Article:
St Luke’s Uniting Church Belmont, in the Hunter Presbytery, has started a new community garden, which is open to all. Through the garden, the church wants to connect with the local community and to do something to practical to care for the Earth.
St Luke’s Uniting Church Belmont has started a new community garden, which is open to all. The first seedlings are in the ground in the time for the church’s 2010 Spring carnival.
How did the garden come about?
The community garden was the idea of a couple of church council members. They approached a member of the congregation to research and coordinate the development of a community garden on a vacant block within the church grounds. The research consisted of establishing a group of interested church members, visiting local gardens within the Newcastle and Hunter region, investigating potential set up costs and sources of funding. An application for funding was submitted to Hunter Uniting Aged Care. This submission was successful and enabled construction of the community garden to commence sooner and on a larger scale than would otherwise have been possible. The Hunter Presbytery continues to have input into developing the organisational framework for the garden.
Why did the church get involved?
St Luke’s has a mission to be a strong connector in and with the local community. Community gardens are a great way to build community relationships. The church also wants to do something that is practical to care for the Earth, and which has a community education focus on how to grow food sustainably.
What goes on at the garden?
The St Luke’s Community Garden is very new. So far, there have been working bees at the garden. Over time, it is expected that community education workshops will be developed. St Luke’s has decided not to fence their garden, in order to make people feel as welcome as possible, and to build networks of trust in the community.
What is the organisational structure of the garden?
The garden will be managed by the church, overseen by the church’s “Community Commission”. A memorandum of understanding establishing the garden’s operation is in the process of being finalised.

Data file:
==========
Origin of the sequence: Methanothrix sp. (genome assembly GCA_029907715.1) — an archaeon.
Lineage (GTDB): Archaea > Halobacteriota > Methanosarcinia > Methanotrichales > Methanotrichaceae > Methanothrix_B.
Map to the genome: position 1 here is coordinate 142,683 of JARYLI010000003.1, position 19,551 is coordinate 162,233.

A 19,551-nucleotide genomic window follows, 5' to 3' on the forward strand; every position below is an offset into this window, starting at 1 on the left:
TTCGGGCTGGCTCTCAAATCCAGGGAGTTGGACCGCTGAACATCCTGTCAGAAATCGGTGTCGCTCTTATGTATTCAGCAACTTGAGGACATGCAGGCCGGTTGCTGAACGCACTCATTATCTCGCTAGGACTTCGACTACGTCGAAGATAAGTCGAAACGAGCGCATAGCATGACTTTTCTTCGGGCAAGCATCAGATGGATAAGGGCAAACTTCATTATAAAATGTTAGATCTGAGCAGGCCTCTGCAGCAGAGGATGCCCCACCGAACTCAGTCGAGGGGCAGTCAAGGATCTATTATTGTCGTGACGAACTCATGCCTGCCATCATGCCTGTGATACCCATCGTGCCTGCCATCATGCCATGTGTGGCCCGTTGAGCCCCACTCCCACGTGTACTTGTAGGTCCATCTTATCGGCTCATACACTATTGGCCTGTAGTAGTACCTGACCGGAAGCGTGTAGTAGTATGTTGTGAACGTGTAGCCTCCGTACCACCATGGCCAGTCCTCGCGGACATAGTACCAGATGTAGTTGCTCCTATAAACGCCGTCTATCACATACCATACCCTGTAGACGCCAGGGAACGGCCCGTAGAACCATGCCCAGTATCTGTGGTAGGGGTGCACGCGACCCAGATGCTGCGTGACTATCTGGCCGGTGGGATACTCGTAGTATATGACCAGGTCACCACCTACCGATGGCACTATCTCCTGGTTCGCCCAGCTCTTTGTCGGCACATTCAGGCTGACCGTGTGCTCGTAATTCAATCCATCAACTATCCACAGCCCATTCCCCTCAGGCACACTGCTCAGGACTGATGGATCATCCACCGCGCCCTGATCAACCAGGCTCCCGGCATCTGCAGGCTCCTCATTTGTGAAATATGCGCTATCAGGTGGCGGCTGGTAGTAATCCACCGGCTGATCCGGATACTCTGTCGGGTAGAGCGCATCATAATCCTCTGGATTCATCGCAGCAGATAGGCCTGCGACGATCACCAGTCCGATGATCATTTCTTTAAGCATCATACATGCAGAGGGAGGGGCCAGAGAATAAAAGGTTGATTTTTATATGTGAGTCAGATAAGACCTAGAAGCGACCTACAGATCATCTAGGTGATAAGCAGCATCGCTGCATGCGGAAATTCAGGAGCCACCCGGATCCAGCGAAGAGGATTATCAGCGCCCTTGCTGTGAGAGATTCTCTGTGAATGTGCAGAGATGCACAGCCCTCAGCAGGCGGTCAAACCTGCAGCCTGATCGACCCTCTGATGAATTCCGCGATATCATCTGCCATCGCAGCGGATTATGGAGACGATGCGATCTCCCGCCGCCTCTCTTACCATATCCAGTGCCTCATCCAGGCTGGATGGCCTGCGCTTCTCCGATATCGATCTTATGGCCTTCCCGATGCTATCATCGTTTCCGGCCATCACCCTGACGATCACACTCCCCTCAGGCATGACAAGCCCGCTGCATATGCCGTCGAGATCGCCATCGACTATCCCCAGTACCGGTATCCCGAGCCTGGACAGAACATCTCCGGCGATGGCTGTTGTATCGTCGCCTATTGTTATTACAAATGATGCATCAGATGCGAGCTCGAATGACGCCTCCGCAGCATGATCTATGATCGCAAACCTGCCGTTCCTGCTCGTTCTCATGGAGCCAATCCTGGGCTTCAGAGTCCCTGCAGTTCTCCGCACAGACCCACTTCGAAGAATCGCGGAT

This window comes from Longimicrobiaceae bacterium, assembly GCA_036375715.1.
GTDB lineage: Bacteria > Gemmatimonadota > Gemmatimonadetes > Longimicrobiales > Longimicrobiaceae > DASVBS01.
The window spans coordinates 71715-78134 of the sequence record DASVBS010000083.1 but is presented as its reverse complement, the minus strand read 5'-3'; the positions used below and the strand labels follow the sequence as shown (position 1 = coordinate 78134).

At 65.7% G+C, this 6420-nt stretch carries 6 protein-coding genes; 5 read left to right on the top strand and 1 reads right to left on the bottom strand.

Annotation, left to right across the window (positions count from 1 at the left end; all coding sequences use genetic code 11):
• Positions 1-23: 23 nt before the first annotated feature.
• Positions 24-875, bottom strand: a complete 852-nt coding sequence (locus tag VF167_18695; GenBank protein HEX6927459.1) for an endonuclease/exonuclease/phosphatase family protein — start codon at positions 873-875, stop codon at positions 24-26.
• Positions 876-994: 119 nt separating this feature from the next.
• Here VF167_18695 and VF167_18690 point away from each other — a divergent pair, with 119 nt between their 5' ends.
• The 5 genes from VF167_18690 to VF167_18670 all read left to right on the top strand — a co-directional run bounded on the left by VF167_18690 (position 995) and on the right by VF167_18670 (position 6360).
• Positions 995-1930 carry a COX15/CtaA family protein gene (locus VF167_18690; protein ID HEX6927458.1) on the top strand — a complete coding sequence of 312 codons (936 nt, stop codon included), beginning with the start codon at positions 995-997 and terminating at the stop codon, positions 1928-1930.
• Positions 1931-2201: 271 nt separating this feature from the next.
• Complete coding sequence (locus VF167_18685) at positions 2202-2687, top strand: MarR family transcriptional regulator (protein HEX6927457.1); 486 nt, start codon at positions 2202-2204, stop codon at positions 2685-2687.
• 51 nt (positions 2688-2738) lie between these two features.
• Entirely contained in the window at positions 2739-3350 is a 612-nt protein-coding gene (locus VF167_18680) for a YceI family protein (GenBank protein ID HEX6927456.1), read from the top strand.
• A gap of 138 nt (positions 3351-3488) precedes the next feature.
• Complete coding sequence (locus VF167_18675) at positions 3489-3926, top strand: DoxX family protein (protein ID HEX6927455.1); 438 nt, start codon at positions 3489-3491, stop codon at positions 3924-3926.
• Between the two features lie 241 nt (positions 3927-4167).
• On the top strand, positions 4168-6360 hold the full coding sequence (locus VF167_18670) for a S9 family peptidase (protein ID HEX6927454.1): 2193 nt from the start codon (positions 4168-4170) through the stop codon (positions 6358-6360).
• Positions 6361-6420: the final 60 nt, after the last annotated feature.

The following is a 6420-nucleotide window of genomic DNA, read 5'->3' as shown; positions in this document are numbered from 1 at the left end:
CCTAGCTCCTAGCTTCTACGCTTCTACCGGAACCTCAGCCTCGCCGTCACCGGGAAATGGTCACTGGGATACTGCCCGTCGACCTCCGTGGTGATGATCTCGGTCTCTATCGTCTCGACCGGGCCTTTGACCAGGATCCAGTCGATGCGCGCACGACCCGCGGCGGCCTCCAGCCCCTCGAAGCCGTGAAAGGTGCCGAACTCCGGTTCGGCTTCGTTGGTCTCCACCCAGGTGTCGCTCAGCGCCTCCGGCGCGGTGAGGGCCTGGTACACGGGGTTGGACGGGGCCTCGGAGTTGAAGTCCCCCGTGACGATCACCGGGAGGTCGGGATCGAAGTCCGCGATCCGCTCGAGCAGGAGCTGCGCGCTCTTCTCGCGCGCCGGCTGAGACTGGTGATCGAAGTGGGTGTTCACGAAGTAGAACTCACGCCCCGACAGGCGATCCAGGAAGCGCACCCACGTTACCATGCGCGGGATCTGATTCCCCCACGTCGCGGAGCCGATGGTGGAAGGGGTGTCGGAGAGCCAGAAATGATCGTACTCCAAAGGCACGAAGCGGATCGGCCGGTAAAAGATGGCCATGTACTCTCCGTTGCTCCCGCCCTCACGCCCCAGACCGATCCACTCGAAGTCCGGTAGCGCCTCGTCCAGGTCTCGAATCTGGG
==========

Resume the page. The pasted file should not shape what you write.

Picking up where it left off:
How does the garden link with other activities of the church?
The community garden will connect with the congregation, St Luke’s preschool, Narla Village complex and the various groups that meet on the property throughout the week. The potential to engage with a range of groups and with individuals will increase in the future, with the construction of a multi- purpose centre that is to replace the existing church halls.
Who is involved in the garden, and what community partnerships have been involved?
So far at this early stage of construction and planting, only church members have been involved in the garden. Promotion of the community garden to the wider community has commenced with a letter box drop and small scale doorknocking in the immediate vicinity. The garden group has been consulting with Lake Macquarie City Council and Permaculture Hunter Region / Sustaining Our Suburbs project in the development of the garden. The Council is developing a focus on building a sustainable community in Belmont, and the church hopes that there will be opportunities for stronger partnerships there.
What are the funding needs of the garden and where does the funding come from?
St Luke’s has been awarded $12,000 under Uniting Care Ageing Hunter, Central Coast and New England Region’s Innovative Community Grants Fund to establish the garden. Going forward, the funding needs of the garden should be relatively small. If new garden beds and/or garden structures are required more funding may be sought through other grants or from local businesses that may benefit from association with a community garden, i.e., local nurseries and hardware stores.
What challenges were faced in establishing the community garden, and how were these addressed?
The main challenge encountered so far has been accommodating and reconciling a variety of views within the church as to what degree of structure versus flexibility the organisation/management of the garden should employ. The final memorandum of understanding aims to making the garden flexible to welcome and encourage the community to participate, at the same time as ensuring there are checks and balances governing the use of the land and garden activities.
Once funding was received a deadline was set to have stage 1 of the garden complete by the 23rd October 2010, the date of the annual church carnival. This proved a challenging deadline to meet as a number of scheduled and non-scheduled working bees were required. These had to be planned around working bees for the church carnival. In hindsight, a longer timeframe would have been more manageable.
Address: 6 Narla Rd, Belmont North, NSW 2280
Garden website: http://stlukesbelmont.org.au/community-garden/